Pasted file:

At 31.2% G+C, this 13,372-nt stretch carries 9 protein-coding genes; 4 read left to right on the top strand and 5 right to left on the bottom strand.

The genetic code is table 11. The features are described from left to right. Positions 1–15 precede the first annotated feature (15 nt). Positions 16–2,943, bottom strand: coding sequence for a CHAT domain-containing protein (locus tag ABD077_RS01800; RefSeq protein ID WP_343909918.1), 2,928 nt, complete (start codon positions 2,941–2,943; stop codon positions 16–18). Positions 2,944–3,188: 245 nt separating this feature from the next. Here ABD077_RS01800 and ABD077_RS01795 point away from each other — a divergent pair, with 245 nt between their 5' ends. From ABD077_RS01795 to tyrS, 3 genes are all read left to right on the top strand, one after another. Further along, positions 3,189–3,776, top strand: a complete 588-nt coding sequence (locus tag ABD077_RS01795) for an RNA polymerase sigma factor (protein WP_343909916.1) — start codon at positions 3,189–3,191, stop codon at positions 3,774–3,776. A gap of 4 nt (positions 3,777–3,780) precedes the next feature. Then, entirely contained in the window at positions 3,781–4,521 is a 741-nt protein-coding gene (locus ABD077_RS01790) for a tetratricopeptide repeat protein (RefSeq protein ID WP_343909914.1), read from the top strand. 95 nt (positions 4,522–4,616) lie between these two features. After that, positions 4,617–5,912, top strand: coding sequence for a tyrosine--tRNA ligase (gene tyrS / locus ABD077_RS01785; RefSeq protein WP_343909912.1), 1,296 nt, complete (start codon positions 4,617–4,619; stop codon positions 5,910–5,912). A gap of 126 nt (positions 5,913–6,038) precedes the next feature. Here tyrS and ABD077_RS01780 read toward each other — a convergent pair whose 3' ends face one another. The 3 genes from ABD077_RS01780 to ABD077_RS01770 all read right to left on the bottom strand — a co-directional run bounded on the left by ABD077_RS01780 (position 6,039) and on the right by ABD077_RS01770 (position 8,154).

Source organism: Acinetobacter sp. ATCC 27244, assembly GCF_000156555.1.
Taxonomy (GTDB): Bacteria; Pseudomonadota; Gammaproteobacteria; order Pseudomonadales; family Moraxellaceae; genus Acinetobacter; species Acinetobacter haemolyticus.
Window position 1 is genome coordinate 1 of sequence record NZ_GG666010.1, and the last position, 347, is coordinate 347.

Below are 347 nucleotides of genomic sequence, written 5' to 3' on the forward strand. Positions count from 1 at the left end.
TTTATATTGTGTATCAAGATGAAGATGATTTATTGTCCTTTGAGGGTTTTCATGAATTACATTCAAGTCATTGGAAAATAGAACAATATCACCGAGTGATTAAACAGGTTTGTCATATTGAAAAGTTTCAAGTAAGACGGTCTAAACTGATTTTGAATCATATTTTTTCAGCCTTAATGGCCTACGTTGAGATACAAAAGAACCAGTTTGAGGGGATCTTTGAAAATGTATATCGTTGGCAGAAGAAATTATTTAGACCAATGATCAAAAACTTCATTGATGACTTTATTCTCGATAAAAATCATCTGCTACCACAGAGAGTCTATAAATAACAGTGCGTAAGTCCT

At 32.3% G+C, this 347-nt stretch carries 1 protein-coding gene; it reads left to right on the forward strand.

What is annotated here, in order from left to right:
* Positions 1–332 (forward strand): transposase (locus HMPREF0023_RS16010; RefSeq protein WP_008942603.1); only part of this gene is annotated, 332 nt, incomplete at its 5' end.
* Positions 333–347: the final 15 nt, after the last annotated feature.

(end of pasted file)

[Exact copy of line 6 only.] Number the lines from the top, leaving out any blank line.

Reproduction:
Below are 347 nucleotides of genomic sequence, written 5' to 3' on the forward strand. Positions count from 1 at the left end.